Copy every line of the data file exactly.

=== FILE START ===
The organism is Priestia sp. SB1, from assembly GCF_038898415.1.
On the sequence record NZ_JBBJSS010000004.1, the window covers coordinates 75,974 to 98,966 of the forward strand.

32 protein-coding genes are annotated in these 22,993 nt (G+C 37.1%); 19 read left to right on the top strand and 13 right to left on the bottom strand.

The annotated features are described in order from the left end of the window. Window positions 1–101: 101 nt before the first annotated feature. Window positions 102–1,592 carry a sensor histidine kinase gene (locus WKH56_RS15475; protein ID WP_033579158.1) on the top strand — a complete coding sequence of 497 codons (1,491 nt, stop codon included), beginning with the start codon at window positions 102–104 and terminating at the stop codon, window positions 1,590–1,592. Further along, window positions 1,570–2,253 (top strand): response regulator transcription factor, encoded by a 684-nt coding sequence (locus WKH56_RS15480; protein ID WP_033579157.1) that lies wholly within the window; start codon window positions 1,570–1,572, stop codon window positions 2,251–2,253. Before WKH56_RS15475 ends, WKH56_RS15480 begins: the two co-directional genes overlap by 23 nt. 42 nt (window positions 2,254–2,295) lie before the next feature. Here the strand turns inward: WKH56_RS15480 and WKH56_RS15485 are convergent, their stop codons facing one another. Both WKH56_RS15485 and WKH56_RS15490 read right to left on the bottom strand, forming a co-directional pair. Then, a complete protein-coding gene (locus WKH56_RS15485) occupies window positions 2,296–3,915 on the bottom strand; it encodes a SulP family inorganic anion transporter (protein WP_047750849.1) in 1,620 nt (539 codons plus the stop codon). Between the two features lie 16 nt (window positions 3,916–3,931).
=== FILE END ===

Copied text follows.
The organism is Priestia sp. SB1, from assembly GCF_038898415.1.
On the sequence record NZ_JBBJSS010000004.1, the window covers coordinates 75,974 to 98,966 of the forward strand.

32 protein-coding genes are annotated in these 22,993 nt (G+C 37.1%); 19 read left to right on the top strand and 13 right to left on the bottom strand.

The annotated features are described in order from the left end of the window. Window positions 1–101: 101 nt before the first annotated feature. Window positions 102–1,592 carry a sensor histidine kinase gene (locus WKH56_RS15475; protein ID WP_033579158.1) on the top strand — a complete coding sequence of 497 codons (1,491 nt, stop codon included), beginning with the start codon at window positions 102–104 and terminating at the stop codon, window positions 1,590–1,592. Further along, window positions 1,570–2,253 (top strand): response regulator transcription factor, encoded by a 684-nt coding sequence (locus WKH56_RS15480; protein ID WP_033579157.1) that lies wholly within the window; start codon window positions 1,570–1,572, stop codon window positions 2,251–2,253. Before WKH56_RS15475 ends, WKH56_RS15480 begins: the two co-directional genes overlap by 23 nt. 42 nt (window positions 2,254–2,295) lie before the next feature. Here the strand turns inward: WKH56_RS15480 and WKH56_RS15485 are convergent, their stop codons facing one another. Both WKH56_RS15485 and WKH56_RS15490 read right to left on the bottom strand, forming a co-directional pair. Then, a complete protein-coding gene (locus WKH56_RS15485) occupies window positions 2,296–3,915 on the bottom strand; it encodes a SulP family inorganic anion transporter (protein WP_047750849.1) in 1,620 nt (539 codons plus the stop codon). Between the two features lie 16 nt (window positions 3,916–3,931).